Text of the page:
Flu Shots 23% Effective; Antivirals in Demand

Though the flu vaccine for the 2014-2015 season is only 23% effective, the US Centers for Disease Control and Prevention (CDC) continues to recommend flu shots for those who do not have the illness, and antivirals for those who do. The effectiveness estimate is based on data from 2,321 children and adults with acute respiratory illness tested from Nov. 10, 2014 to Jan. 2, 2015 at 5 study sites with outpatient facilities. The cases were all laboratory confirmed.

Though the flu vaccine for the 2014-2015 season is only 23% effective, the US Centers for Disease Control and Prevention (CDC) continues to recommend flu shots for those who do not have the illness, and antivirals for those who do.

The effectiveness estimate is based on data from 2,321 children and adults with acute respiratory illness tested from Nov. 10, 2014 to Jan. 2, 2015 at 5 study sites with outpatient facilities. The cases were all laboratory confirmed.

Most of those cases were traced to A H3N2 viruses, but most were not the subtypes used in the vaccine.

“More than two-thirds of the influenza A H3N2 viruses are different from the H3N2 component of the 2014-2015 vaccine,” the CDC announced.

The vaccine does offer protection from other strains and “even with reduced effectiveness, prevents thousands of hospitalizations,” the agency said in Morbidity and Mortality Weekly Review.

The flu season is still in full swing, and expected to continue for weeks, but intermittent, localized Tamiflu shortages have gone away.

According to Genentech, which manufactures oseltamavir (Tamiflu) despite reports of physicians and pharmacies running out of the flu-shortening anti-viral, there should be plenty to go around now.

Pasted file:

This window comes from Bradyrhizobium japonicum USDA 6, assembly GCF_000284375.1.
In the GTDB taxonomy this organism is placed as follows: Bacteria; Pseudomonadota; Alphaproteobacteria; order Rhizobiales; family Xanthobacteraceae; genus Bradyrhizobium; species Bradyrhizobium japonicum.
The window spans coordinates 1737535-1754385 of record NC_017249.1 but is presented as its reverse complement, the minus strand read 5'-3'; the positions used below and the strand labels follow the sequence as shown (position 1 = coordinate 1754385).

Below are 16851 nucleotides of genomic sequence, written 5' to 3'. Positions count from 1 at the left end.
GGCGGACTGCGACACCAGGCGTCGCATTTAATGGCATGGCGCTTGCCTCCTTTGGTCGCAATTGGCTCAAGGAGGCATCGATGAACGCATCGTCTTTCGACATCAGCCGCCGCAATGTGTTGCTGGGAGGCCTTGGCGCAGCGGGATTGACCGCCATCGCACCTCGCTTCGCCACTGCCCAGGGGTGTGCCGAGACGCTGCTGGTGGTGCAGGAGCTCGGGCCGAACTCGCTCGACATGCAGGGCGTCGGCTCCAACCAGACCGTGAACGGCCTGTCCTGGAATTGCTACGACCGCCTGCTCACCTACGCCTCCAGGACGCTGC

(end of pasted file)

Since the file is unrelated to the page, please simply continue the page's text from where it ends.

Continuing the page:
Availability “May vary from one pharmacy to another based on location, when they ordered product and a number of other possible factors,” a Genentech spokeswoman said, “We are doing our utmost to get new supplies out to those areas that need them most via our network of distributors and as needed via drop shipments direct to pharmacies. “

And if local pharmacies are out of Tamiflu, GlaxoSmithKline has some zanamivir (Relenza) it would like to sell.According spokeswoman for GlaxoSmithKline, the company “Has not promoted Relenza for several years but does have inventory available.”

Both drugs are neuraminidase inhibitors. That protein enables viruses to spread through the patient’s mucus. When the virus cannot do that, viral load drops, patients start to recover, and they are also believed to be less likely to spread the flu.

Tamiflu is vastly more popular. Though studies show that the antivirals are effective only when taken in the first 48 hours of symptoms, “they are the only game in town,” said Dr. Bruce Farber, chief of infectious disease at North Shore-LIJ health system in Manhasset, NY.

“I prescribe it because it shortens the flu by at least a day, according to controlled studies, and anecdotally some people say it has helped them a lot more than that.”

Tamiflu got some bad press earlier in the season in the UK, when the fact that the drug didn’t really cure the flu brought its use by that nation’s public health service into question.

All the drug does is shorten the duration. Turning that fact into selling point, Genentech’s consumer advertising campaign aims at convincing the public that shortening the flu by 1.3 days (30% of the typical duration) is worth the price. Created by Young & Rubicam Advertising, the campaign is called “Trapped” and shows oversized people confined to their too-small rooms. The idea is that is how it feels to have the flu virus.

Relenza does the same thing, but has been far less popular.

“Tamiflu is easier to use, more reliable,” said Farber. Since Relenza is delivered by an inhaler “People are concerned they didn’t get all of it, or that it ended up in their mouth," he said.

The FDA in December approved a third neuramidase inhibitor drug, permavir (Rapivab/BioCryst). It is a one-dose drug delivered by IV. The drug is intended for patients who are hospitalized, seriously ill, or incapable of taking a flu drug by mouth or inhalation.